Graduation for the class of 2012 is drawing near. Soon, another huge batch of eager young whippersnappers will be leaving the comforts of college and attempting to join the rest of us worker bees and make their mark as professionals. Economic uncertainty and fierce competition can make the “real world” seem like a very daunting place these days, but that just means you've got to step up your game.
To inspire the grads in our community (and everyone else, too) we asked some awesome, accomplished, individuals in the worlds of publishing, public relations, and recruiting to share their best advice. We guarantee you'll get to the bottom of this post ready to fire up your engines and pursue your dreams!
Aliza Licht, SVP Global Communications, Donna Karan
“Life is not a dress rehearsal, you have to go for it. But it takes hard work & dedication and you might not always get what you want or what you ‘think' you deserve. It doesn't matter. Handle yourself with professionalism and remember in this business, it might be who you know that gets you there, but it's what you know that keeps you there. Mind your personal brand and the rest will come.”
Alex Zavlaris, Associate Recruiter, LinkedIn
On Interviewing: Preparation is noticeable. You can't ever be too prepared, make sure that your experiences come off as a story, where you're the protagonist who has had ups and downs, but came out in the end better for your experiences. Preparation applies physically and mentally, you never want to appear less professional than the person interviewing you. Do your homework, we live in the age of transparent information, know the company's website/Twitter/LinkedIn pages, know your interviewers LinkedIn page, you can learn a ton about someone judging from where they've been. And keep in mind, while you're researching them, they are researching you (might be time to change that Facebook profile picture, and make sure your privacy settings are up to snuff).
On Advancement: Be humble, but not shy. Make noise, managers can't read your mind and won't ever decide they want to pay you more money, you have to make your intentions known or you will never achieve them. Personality goes a long way. For a lot of places, being a good worker and good at work are different things, make it a priority to be good at both. Don't Panic. In less than a minute you can probably think of at least five people you are smarter than who go to work everyday, if they can handle it, so can you. Finally, expect to make mistakes, and embrace every one of them. Always remember that you will learn more from your mistakes than from your achievements.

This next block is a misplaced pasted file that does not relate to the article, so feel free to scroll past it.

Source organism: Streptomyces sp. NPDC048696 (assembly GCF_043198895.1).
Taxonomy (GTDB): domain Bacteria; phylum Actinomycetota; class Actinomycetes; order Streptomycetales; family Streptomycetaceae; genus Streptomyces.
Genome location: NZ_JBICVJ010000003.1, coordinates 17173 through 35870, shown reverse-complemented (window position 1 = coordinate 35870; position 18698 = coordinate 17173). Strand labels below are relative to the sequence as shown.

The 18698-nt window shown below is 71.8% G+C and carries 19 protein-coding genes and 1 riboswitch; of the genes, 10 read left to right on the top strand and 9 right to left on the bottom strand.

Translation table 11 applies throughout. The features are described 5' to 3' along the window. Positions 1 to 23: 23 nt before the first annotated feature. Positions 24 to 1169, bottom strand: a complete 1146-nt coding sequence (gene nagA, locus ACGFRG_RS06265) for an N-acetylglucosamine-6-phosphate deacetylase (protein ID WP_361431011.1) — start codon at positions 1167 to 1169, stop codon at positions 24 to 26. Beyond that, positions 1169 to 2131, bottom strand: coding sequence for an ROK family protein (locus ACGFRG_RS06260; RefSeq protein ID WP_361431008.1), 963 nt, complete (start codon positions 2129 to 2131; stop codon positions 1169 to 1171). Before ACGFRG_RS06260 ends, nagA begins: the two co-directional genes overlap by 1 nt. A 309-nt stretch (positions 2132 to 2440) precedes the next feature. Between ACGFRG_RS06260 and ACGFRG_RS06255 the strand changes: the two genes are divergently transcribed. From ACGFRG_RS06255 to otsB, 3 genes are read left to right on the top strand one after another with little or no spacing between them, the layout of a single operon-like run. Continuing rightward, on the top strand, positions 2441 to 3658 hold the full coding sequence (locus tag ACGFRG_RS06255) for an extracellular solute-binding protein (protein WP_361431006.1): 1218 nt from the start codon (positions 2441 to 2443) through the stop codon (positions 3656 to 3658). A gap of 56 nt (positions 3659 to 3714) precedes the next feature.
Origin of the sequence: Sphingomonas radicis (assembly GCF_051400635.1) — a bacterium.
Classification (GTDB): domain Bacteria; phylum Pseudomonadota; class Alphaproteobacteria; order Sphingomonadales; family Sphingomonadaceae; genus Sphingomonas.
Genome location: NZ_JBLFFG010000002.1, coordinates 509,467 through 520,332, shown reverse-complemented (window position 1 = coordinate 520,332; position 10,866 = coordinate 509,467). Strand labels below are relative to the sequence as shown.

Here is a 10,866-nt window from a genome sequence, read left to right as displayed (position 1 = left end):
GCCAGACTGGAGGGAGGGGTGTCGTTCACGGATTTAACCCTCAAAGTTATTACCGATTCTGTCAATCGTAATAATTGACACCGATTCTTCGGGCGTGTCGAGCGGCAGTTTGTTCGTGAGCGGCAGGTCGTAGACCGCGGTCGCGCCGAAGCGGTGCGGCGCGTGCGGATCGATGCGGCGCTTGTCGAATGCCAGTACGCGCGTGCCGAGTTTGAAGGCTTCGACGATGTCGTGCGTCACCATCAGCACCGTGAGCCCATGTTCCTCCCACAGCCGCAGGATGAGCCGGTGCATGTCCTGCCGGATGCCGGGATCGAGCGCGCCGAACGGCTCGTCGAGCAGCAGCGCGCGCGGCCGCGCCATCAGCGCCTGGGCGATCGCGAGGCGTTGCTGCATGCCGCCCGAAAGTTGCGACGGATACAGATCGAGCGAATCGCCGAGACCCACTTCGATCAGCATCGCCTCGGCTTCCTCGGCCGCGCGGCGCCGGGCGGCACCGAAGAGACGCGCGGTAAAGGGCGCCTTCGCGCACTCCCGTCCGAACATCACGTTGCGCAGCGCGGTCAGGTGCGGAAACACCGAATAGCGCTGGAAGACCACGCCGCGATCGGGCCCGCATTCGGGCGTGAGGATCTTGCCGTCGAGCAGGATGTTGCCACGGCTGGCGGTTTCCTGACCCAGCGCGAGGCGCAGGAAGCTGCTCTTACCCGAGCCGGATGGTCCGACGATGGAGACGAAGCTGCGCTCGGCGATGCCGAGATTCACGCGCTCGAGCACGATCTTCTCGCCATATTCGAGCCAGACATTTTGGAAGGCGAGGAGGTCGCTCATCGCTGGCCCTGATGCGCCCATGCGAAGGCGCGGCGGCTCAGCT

John Jannuzzi, Contributing Digital Editor, Lucky Magazine
“I think the most important thing when entering the ‘real world' is to remember that you're still very young. You've graduated, which is an accomplishment, but to most people in the world you are still green. Never forget that you have much more to learn and if you remember that, you'll go far. The smartest people are the ones who don't stop learning.”
Meghan Donovan, Current Lifestyle Marketing
“Do whatever you can to set yourself apart from the rest. STAND. OUT. Put your education to use and do your homework when it comes to the industry you are interested in building a career with. When I was looking for a job out of college in PR, I wrote my cover letter as a press release. In every interview or even “we're not hiring at this time” conversation I had, I heard, “Your cover letter? This is genius” because it set me apart from the rest of the job applicants. So, be clever and ruthless and you'll go far. Want to work in PR? Meet with everyone in the communications field you possibly can to get up to speed on what's important, what their day to day is like, find out what publications you should be reading, etc. Model yourself into the most ideal employee so that when you sit in interviews you are intelligent, well-informed and eager. I can't tell you how many new and upcoming grads I just interviewed for our internship program who couldn't tell me the first thing about PR and furthermore, didn't even sound excited about the prospect of a career. We ended up hiring the girl who was upbeat and had clearly done her homework about agency life, social media and the likes.”
Connie Wang, Refinery29 Global Editor
“Never be too scared to throw caution to the wind and really go for what you want. Pitch to your dream publications. Ask for interviews with A-list celebrities. Splurge on that one camera that'll be the game-changer to your blog. Sometimes when you're starting out, you don't feel confidant enough to compete with those who have been in the game for longer, but that's the thing that sets you apart. Trust: Your anti-establishment voice and untrained point of view is an asset, not a hindrance.”